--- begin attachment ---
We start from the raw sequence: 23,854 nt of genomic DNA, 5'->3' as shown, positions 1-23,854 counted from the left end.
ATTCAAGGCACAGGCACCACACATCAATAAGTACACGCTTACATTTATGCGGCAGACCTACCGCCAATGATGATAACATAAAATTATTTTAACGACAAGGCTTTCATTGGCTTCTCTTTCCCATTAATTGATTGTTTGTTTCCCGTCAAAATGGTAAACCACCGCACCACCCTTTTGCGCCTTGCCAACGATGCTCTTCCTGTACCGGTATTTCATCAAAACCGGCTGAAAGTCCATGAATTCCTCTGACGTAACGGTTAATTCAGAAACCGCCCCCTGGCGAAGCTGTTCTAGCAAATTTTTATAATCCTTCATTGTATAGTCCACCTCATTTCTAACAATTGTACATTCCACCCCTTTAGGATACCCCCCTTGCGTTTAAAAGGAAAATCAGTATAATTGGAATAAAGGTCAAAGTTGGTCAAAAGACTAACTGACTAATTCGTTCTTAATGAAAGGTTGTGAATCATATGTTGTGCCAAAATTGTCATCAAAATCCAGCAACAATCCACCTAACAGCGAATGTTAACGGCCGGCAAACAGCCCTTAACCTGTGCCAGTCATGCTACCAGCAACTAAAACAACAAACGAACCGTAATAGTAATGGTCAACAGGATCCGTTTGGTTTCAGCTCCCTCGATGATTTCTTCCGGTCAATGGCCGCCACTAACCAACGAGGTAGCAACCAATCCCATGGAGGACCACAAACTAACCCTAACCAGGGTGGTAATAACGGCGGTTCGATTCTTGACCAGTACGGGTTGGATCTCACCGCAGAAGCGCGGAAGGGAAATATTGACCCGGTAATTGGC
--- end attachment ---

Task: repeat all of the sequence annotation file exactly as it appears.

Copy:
We start from the raw sequence: 23,854 nt of genomic DNA, 5'->3' as shown, positions 1-23,854 counted from the left end.
ATTCAAGGCACAGGCACCACACATCAATAAGTACACGCTTACATTTATGCGGCAGACCTACCGCCAATGATGATAACATAAAATTATTTTAACGACAAGGCTTTCATTGGCTTCTCTTTCCCATTAATTGATTGTTTGTTTCCCGTCAAAATGGTAAACCACCGCACCACCCTTTTGCGCCTTGCCAACGATGCTCTTCCTGTACCGGTATTTCATCAAAACCGGCTGAAAGTCCATGAATTCCTCTGACGTAACGGTTAATTCAGAAACCGCCCCCTGGCGAAGCTGTTCTAGCAAATTTTTATAATCCTTCATTGTATAGTCCACCTCATTTCTAACAATTGTACATTCCACCCCTTTAGGATACCCCCCTTGCGTTTAAAAGGAAAATCAGTATAATTGGAATAAAGGTCAAAGTTGGTCAAAAGACTAACTGACTAATTCGTTCTTAATGAAAGGTTGTGAATCATATGTTGTGCCAAAATTGTCATCAAAATCCAGCAACAATCCACCTAACAGCGAATGTTAACGGCCGGCAAACAGCCCTTAACCTGTGCCAGTCATGCTACCAGCAACTAAAACAACAAACGAACCGTAATAGTAATGGTCAACAGGATCCGTTTGGTTTCAGCTCCCTCGATGATTTCTTCCGGTCAATGGCCGCCACTAACCAACGAGGTAGCAACCAATCCCATGGAGGACCACAAACTAACCCTAACCAGGGTGGTAATAACGGCGGTTCGATTCTTGACCAGTACGGGTTGGATCTCACCGCAGAAGCGCGGAAGGGAAATATTGACCCGGTAATTGGC